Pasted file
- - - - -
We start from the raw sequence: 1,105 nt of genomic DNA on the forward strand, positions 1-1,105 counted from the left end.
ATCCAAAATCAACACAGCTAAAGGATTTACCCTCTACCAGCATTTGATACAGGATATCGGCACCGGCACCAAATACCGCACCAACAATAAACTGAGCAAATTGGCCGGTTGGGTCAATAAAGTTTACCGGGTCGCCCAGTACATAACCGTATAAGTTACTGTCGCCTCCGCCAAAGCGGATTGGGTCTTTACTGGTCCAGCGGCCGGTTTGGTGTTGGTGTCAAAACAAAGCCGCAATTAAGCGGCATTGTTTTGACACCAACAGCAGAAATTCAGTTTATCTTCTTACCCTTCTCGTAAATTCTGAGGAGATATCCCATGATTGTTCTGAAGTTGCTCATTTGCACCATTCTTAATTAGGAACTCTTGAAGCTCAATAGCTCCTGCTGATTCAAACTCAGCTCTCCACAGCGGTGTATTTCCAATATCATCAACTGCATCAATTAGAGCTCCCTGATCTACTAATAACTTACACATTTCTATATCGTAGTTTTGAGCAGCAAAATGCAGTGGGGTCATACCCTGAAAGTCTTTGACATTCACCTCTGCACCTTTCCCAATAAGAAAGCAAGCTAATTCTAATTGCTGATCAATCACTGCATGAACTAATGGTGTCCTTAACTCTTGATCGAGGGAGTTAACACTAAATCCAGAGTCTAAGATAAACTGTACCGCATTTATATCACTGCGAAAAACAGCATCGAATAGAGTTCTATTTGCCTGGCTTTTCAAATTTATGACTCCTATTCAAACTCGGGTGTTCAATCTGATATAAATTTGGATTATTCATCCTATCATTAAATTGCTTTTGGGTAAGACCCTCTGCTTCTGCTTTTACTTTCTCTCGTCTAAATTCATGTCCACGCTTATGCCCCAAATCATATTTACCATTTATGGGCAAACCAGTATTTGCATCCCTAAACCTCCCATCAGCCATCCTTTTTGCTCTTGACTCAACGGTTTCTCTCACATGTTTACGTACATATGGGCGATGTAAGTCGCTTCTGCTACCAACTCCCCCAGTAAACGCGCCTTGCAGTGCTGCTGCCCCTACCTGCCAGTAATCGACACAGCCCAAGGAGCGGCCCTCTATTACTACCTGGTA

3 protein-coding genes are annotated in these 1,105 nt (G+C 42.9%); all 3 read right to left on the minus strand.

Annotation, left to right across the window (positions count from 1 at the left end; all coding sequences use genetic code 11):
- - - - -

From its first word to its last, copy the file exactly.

We start from the raw sequence: 1,105 nt of genomic DNA on the forward strand, positions 1-1,105 counted from the left end.
ATCCAAAATCAACACAGCTAAAGGATTTACCCTCTACCAGCATTTGATACAGGATATCGGCACCGGCACCAAATACCGCACCAACAATAAACTGAGCAAATTGGCCGGTTGGGTCAATAAAGTTTACCGGGTCGCCCAGTACATAACCGTATAAGTTACTGTCGCCTCCGCCAAAGCGGATTGGGTCTTTACTGGTCCAGCGGCCGGTTTGGTGTTGGTGTCAAAACAAAGCCGCAATTAAGCGGCATTGTTTTGACACCAACAGCAGAAATTCAGTTTATCTTCTTACCCTTCTCGTAAATTCTGAGGAGATATCCCATGATTGTTCTGAAGTTGCTCATTTGCACCATTCTTAATTAGGAACTCTTGAAGCTCAATAGCTCCTGCTGATTCAAACTCAGCTCTCCACAGCGGTGTATTTCCAATATCATCAACTGCATCAATTAGAGCTCCCTGATCTACTAATAACTTACACATTTCTATATCGTAGTTTTGAGCAGCAAAATGCAGTGGGGTCATACCCTGAAAGTCTTTGACATTCACCTCTGCACCTTTCCCAATAAGAAAGCAAGCTAATTCTAATTGCTGATCAATCACTGCATGAACTAATGGTGTCCTTAACTCTTGATCGAGGGAGTTAACACTAAATCCAGAGTCTAAGATAAACTGTACCGCATTTATATCACTGCGAAAAACAGCATCGAATAGAGTTCTATTTGCCTGGCTTTTCAAATTTATGACTCCTATTCAAACTCGGGTGTTCAATCTGATATAAATTTGGATTATTCATCCTATCATTAAATTGCTTTTGGGTAAGACCCTCTGCTTCTGCTTTTACTTTCTCTCGTCTAAATTCATGTCCACGCTTATGCCCCAAATCATATTTACCATTTATGGGCAAACCAGTATTTGCATCCCTAAACCTCCCATCAGCCATCCTTTTTGCTCTTGACTCAACGGTTTCTCTCACATGTTTACGTACATATGGGCGATGTAAGTCGCTTCTGCTACCAACTCCCCCAGTAAACGCGCCTTGCAGTGCTGCTGCCCCTACCTGCCAGTAATCGACACAGCCCAAGGAGCGGCCCTCTATTACTACCTGGTA

3 protein-coding genes are annotated in these 1,105 nt (G+C 42.9%); all 3 read right to left on the minus strand.

Annotation, left to right across the window (positions count from 1 at the left end; all coding sequences use genetic code 11):